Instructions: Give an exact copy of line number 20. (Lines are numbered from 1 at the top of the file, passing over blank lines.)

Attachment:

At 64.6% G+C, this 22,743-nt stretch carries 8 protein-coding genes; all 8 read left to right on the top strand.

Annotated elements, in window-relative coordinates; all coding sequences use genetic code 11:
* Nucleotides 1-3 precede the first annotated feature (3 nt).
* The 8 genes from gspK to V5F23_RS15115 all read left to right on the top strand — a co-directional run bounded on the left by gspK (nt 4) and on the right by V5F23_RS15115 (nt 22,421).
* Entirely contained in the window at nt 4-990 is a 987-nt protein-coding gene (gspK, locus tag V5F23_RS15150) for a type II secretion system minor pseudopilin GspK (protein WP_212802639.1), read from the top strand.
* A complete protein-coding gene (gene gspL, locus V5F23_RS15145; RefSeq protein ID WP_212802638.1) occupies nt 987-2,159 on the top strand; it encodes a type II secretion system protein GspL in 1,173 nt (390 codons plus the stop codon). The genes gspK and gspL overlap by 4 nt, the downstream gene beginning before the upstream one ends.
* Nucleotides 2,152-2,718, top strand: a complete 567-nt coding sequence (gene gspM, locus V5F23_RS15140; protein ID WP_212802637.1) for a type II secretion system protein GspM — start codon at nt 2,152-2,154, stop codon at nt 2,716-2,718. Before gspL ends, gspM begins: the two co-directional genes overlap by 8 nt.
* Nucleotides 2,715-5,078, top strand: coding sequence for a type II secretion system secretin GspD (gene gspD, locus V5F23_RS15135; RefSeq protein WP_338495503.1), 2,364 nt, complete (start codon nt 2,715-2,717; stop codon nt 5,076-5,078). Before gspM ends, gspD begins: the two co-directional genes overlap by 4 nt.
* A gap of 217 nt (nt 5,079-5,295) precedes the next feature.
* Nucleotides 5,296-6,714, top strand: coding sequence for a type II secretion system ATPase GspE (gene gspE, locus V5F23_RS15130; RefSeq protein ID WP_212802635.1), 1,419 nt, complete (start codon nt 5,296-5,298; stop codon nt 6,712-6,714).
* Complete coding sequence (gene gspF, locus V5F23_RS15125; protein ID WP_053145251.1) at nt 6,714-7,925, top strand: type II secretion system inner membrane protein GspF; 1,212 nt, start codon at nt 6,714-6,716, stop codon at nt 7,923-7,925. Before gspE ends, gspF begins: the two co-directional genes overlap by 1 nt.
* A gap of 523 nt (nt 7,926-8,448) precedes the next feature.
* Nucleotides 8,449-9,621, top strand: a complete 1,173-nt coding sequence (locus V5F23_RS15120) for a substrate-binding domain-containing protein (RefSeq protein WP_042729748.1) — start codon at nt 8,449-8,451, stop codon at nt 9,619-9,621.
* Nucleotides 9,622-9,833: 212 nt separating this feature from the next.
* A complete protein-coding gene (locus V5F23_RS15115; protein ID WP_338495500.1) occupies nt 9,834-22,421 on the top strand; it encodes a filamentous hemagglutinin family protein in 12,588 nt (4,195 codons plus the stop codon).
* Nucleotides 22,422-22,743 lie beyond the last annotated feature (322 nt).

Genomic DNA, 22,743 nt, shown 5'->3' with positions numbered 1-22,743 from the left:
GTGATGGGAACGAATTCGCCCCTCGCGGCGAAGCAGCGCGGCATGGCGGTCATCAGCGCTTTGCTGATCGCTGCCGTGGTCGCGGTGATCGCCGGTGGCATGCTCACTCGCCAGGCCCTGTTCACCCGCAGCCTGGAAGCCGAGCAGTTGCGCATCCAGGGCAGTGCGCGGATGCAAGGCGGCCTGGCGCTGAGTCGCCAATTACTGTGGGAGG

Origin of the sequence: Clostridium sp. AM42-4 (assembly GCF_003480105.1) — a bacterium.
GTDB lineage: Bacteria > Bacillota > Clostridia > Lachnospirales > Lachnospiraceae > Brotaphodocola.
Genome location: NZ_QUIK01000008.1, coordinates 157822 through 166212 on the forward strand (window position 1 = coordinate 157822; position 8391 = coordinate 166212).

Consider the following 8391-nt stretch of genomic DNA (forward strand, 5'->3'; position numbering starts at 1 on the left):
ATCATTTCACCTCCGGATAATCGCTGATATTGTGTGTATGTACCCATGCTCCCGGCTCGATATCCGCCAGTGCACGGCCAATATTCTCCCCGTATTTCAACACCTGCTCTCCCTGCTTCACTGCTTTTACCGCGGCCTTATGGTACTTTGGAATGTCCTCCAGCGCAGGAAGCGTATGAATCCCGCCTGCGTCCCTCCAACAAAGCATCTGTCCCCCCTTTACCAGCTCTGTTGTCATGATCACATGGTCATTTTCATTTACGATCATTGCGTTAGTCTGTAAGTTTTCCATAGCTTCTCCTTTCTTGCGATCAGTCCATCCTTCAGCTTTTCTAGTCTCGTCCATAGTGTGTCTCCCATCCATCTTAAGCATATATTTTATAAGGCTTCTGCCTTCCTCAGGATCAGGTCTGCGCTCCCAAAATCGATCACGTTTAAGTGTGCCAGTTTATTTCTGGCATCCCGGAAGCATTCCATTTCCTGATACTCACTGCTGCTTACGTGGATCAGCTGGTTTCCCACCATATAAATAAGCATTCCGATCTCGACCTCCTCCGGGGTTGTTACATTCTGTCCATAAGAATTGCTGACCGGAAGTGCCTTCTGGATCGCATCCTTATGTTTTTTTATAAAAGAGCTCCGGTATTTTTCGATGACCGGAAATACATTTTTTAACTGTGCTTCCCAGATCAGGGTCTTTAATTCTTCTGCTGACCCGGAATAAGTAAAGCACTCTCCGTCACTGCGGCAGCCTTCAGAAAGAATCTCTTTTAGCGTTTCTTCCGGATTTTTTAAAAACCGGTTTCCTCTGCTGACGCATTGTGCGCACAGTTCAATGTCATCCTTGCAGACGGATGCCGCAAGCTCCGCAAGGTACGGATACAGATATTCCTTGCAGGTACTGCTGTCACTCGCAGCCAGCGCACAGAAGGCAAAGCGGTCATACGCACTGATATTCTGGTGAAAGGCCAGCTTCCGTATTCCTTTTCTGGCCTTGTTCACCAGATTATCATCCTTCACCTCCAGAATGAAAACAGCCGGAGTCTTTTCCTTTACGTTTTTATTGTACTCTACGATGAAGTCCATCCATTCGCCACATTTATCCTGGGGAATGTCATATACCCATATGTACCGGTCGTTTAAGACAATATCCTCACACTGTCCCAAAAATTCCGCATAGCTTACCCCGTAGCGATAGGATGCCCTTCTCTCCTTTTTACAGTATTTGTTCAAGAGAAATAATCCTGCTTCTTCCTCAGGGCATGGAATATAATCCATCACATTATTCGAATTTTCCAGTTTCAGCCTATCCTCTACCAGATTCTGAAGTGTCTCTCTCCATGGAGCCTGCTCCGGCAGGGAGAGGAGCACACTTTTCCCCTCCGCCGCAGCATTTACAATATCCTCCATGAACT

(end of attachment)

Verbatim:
GTDB lineage: Bacteria > Bacillota > Clostridia > Lachnospirales > Lachnospiraceae > Brotaphodocola.